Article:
The US Federal Reserve revealed last night that another of its senior officials has opposed a pledge to keep rates at record lows, while projections suggest that borrowing costs could rise faster than had been expected.
The Federal Open Market Committee (FOMC) voted eight to two to maintain the federal funds rate at the zero to 0.25 per cent range and to taper asset purchases from $25bn to $15bn per month. Both measures were largely in line with expectations, yet markets will likely view the accompanying statement and forecasts as hawkish.
Projections for the end of 2015 increased to show an expected rate of 1.35 per cent, up from the 1.15 per cent that was projected in June.
Moreover, Richard Fisher changed sides – joining Charles Plosser in saying that the Fed’s guidance should suggest an earlier rate hike. And Federal Reserve chair Janet Yellen appeared to play down the term “considerable time”, which has been assumed to describe the length of time between the end of asset purchases and the first rate hike. According to Yellen, it has nothing to with a calender period but means that the FOMC will adjust its view as and when new data arrives.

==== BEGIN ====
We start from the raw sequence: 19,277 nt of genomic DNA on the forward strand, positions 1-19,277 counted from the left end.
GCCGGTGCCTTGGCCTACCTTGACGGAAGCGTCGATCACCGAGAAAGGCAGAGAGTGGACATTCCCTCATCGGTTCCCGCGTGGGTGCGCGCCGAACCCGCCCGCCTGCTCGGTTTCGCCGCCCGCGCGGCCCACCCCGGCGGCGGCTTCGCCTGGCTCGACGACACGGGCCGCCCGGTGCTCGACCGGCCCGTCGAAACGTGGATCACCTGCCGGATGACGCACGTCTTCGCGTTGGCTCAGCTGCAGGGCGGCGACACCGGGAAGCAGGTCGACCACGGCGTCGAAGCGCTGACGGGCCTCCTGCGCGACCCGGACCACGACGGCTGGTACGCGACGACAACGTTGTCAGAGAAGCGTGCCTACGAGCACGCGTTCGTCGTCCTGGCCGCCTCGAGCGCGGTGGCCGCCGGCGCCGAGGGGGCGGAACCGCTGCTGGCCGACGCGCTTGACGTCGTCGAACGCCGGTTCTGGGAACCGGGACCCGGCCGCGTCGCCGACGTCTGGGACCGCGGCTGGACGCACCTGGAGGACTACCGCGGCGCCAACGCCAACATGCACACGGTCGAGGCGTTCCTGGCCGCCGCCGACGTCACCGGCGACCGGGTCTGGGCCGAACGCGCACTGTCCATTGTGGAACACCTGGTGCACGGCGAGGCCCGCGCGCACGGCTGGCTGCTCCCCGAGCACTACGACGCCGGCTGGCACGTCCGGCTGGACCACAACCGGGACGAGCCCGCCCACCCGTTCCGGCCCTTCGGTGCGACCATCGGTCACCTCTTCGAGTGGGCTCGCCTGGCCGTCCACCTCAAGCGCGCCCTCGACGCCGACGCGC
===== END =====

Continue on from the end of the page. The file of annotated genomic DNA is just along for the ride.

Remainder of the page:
The FOMC cited the positive outlook for the economy and liklihood of inflation meeting its target over the medium term. Yellen also claimed the FOMC would raise rates slightly before attempting to unwind its asset purchases. The purchases are expected to be ended at the next FOMC meeting at the end of October.
“The FOMC will probably want to get quantitative easing (QE) finished before it starts the market worrying about imminent rate hikes. But by the time it starts to raise rates in the middle if next year, the economy should be strong enough to justify interest rates that end up well above what markets are expecting,” said Dario Perkins, an economist at Lombard Street Research.